We’re sure that most of you are aware by now that upgrading to Microsoft’s latest operating system, Windows 11, isn’t a straightforward process. This is especially for those who own PCs that fall below its minimum requirements or lack necessary features such as Secure Boot and TPM 2.0. Thankfully, as reported by Ars Technica, there’s a third party USB installer tool that can help you bypass these restrictions.
The app, known as Rufus, lets you install Windows 11 and other operating systems to your PC (or even Mac) via a USB thumb drive. On top of this, it also comes with the aforementioned ability to manually skip certain restrictions that prevents you from installing the new operating system from Microsoft. Specifically, these include the need to have Secure Boot and TPM 2.0 enabled on your PC, the minimum requirements of 4GB RAM and 64GB of free storage space, and having an online Microsoft account. In addition, it can automatically disable any data collection conducted during installation as well (ie: privacy questions).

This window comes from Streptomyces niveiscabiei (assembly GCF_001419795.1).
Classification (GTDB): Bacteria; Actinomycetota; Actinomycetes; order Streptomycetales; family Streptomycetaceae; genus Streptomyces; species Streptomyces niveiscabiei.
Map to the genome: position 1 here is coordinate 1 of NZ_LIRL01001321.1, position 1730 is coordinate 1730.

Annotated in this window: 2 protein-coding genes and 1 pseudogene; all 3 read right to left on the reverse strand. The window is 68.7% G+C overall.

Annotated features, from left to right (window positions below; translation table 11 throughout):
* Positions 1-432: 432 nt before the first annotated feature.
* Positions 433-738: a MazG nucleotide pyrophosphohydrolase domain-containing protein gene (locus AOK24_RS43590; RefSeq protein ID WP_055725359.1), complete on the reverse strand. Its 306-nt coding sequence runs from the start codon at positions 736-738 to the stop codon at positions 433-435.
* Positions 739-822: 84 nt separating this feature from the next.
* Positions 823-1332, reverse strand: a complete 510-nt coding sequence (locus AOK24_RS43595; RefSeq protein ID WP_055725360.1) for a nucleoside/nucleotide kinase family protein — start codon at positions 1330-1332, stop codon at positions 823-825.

Do note that Rufus will still need you to be offline when creating your user account on Windows 11 during setup. Ars Technica notes that this trick also worked to circumvent the Microsoft account requirement in Windows 11 Pro and some of the later versions of Windows 10. Though no longer applicable in Windows 11 22H2, the tool simply reverts back the platform’s status quo back to a prior version in order to bypass the prerequisite.
One particular caveat, Ars Technica adds, is the inevitable periodic nagging from Windows if you choose to skip the minimum system requirements restriction via the Rufus app. So expect the OS to constantly notify you about running on unsupported hardware, as well as occasionally threatening to stop providing updates and security patches for your system. However, on the flip side, Windows won’t bug you if you chose to bypass Secure Boot or TPM 2.0 before installing the system.
Those who wish to try out the Rufus USB installer tool (current version 3.19) for themselves may download it from here. Meanwhile, you can download the Windows 11 installer as an installation assistant, media creation tool or ISO via Microsoft’s official website by following this link.
(Source: Ars Technica)
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